Teen drivingEnlarge Photo
Teenage boys are the most dangerous drivers on the road. Right?
Well, they still have higher accident rates than teenage girls. But in a new survey, the girls say they speed more often, and text while driving at higher rates than the boys.
Teenage crashes cost U.S. $34 billion annuallyEnlarge Photo
The youth-research firm TRU Research conducted the study a year ago among more than 1,000 teens who drive on behalf of insurer Allstate.
The girls were more likely to drive 10 mph or more over the speed limit (48 percent versus 36 percent of the boys). Having been passed at 80-plus mph by numerous teen girls in Honda Civics, we believe that.
And 16 percent of the girls described their driving as "aggressive" (up from 9 percent in 2006) against 13 percent of boys (down from 20 percent).
Not surprisingly, 65 percent of teens are confident in their own driving skills--but just 23 percent say that "most teens" are good drivers, and 77 percent have felt unsafe while being driven by others.
And in a troubling note for parents, teens report they wear their seat belts (92 versus 88 percent) and signal while changing lanes (84 versus 76 percent) more often than their parents.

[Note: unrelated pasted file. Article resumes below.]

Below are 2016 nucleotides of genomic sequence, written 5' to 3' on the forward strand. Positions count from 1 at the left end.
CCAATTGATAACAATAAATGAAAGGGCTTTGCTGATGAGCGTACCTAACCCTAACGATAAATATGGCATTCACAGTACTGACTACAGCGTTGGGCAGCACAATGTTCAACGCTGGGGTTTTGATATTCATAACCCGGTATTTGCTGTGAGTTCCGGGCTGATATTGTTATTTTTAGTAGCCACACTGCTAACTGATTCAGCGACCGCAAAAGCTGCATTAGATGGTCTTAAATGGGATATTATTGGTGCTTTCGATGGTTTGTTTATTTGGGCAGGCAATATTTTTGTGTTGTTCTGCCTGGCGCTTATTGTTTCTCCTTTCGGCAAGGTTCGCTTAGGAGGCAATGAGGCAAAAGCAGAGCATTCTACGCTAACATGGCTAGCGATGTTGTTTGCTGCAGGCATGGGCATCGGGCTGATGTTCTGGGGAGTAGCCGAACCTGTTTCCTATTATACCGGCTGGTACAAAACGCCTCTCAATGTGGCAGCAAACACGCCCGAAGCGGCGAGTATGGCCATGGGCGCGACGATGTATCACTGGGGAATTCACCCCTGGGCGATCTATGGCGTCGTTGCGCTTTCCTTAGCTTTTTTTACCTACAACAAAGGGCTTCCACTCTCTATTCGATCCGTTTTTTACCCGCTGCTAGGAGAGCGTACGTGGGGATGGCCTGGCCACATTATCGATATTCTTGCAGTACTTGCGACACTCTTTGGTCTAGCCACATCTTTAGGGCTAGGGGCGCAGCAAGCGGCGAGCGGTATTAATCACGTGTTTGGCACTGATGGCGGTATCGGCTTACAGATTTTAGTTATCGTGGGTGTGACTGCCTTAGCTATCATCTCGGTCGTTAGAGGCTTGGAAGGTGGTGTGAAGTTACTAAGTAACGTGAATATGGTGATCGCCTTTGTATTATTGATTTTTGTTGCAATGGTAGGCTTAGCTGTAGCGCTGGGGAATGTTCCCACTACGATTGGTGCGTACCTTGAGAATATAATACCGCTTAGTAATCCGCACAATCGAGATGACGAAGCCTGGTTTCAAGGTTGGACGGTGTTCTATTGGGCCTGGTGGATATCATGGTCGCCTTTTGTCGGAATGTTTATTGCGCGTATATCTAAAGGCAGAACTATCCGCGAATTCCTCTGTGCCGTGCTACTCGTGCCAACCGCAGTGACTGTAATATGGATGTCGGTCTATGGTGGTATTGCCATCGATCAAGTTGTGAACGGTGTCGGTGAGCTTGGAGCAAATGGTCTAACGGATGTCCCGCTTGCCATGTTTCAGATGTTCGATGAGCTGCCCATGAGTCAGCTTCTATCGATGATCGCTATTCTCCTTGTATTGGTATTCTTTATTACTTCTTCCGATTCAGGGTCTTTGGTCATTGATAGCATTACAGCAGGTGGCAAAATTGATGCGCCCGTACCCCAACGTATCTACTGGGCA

The changes in behavior among teen girls have led insurers to reduce the difference in rates between male and female teens. But insurers say teen boys still have higher accident rates than do the girls.
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That fact could lead to one of two conclusions: Either girls are safer drivers (meaning they get into fewer accidents) despite their higher rates of unsafe behavior ... or some survey respondents (the boys, perhaps?) weren't entirely truthful.
The data show that teens who drive die in accidents at much higher rates than do drivers between 25 and 70. After 70, the death rate among older drivers rises steeply. Teens get all the blame, though.
What can you do if you're a worried parent? The best solution: Don't give your teen a car at all. Get him or her to share with friends. Turns out it's statistically much safer--despite the complaining.
Teens who had their own cars or were primary drivers—25 percent, according to a study by the American Academy of Pediatrics (AAP)—were involved in accidents while driving. For teens who had to share a vehicle, the figure was just 10 percent.